Helping Kids Deal With Stress
Filed Under (coping strategies, stress, Uncategorized)
   “My teacher is mean. It’s going to be a terrible year.”

“None of my friends are in my class.  I’m going to be alone.”

“I don’t think I took the right classes to get into college (4 years from now.)

 Like a tropical storm, the deluge of stressful thoughts made landfall as predicted in the first month of school.  Having weathered this storm before, I had prepared for the worst – namely the flash floods of emotions.

 Taking tips from trained rescue workers, I taped off my windows (eyes and ears) and sandbagged the house (locked myself in my room) to ride out the storm.  Ok, not really, running for cover was just what I wanted to do.

 Transitions such as the start of a new school year are stressful. According to the Holmes and Rahe Stress Scale, even positive events like marriage and vacations can significantly impact our stress levels.  Entering a new school year means that adjustments have to be made on multiple levels. Knowing this, though, does not necessarily prepare you to deal more effectively with the stress.

 In my experience, the best way to deal with stress is to stay focused in the present.  Think about it, is this moment right now stressful, or is it the worry about future and past moments that are stressful?  A past event is kept alive by our minds repeating a script.  ‘Can you believe she said that to me?!  I should have said……’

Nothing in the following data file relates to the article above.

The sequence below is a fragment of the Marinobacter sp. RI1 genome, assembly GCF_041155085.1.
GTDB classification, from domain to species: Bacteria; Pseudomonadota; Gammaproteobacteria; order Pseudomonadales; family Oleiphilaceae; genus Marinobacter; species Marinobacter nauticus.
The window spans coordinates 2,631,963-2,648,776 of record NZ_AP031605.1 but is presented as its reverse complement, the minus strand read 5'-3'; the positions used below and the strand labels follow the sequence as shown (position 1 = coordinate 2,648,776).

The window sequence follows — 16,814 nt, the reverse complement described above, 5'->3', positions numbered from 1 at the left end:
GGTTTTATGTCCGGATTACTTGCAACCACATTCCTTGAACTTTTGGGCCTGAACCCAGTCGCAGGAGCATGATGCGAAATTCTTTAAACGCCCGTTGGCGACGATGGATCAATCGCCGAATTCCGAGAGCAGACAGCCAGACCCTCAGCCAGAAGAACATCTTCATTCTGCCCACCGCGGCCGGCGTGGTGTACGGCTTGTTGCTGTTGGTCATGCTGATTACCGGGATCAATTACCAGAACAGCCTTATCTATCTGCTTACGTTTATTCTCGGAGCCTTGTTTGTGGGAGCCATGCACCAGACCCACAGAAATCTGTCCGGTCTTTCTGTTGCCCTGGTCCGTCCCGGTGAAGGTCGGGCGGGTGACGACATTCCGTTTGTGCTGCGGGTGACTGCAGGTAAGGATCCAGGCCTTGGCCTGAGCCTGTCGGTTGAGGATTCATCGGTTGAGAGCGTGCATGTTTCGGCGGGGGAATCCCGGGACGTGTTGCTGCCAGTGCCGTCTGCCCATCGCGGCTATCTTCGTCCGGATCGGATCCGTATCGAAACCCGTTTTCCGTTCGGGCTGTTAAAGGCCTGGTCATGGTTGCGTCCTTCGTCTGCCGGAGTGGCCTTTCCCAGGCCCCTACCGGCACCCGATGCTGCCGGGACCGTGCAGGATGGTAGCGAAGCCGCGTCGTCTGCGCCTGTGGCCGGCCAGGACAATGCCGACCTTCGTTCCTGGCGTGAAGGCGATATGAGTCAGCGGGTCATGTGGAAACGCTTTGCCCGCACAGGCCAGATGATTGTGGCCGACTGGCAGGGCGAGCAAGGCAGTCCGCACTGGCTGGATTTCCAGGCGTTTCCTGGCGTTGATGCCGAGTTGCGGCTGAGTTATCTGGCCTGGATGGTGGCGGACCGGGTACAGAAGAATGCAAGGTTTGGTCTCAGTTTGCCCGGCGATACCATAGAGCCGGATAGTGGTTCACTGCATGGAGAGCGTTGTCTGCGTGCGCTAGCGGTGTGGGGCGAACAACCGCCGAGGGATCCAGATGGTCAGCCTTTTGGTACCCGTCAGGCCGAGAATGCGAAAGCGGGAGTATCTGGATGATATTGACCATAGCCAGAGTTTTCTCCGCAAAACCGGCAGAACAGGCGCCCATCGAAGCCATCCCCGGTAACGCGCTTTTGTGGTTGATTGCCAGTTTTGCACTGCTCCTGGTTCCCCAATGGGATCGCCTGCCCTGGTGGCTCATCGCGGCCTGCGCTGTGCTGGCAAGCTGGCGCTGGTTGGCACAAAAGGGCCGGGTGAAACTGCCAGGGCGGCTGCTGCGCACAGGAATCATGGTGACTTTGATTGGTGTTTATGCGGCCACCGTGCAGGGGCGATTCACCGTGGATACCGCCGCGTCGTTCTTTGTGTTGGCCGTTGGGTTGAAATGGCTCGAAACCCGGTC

Likewise, future events are created by our thoughts.  ‘What if……’  When our minds run in fast forward, we fear what may or may not happen and live it as if it is happening now.

 To help a child deal with past grievances we can pull her into the present with statements like:

  • What do you know now because of this event?
  • What can you do now to rectify or make peace with the situation?

If nothing can be changed by words or deeds, focus on forgiveness and detachment from the circumstance.  When we hold onto old regrets and grievances it’s like towing a huge suitcase behind us.  A waste of energy that steals from today.

To help a child deal with worries about the future:

  • Explain to her that only today is real.  The future does not exist yet.  Frequently we invent a future that is much more difficult than it turns out to be in reality.
  • Remind her of her own strength with examples of times she has handled difficult situations with courage and wisdom.  Those assets are hers and will serve her in dealing with any challenges that arise.

Lastly, a helpful practice is the formation of a Stress-Buster list.  Help your child to compose a list of stress relieving strategies.  Keep this list handy for access when needed.  Here are some suggestions to get you started: 

Stress Buster List for Kids

  • Listen to loud music
  • Dance
  • Play, play, play
  • Talk it out, cry it out, laugh it out
  • Take a bath
  • Look at baby photos or videos
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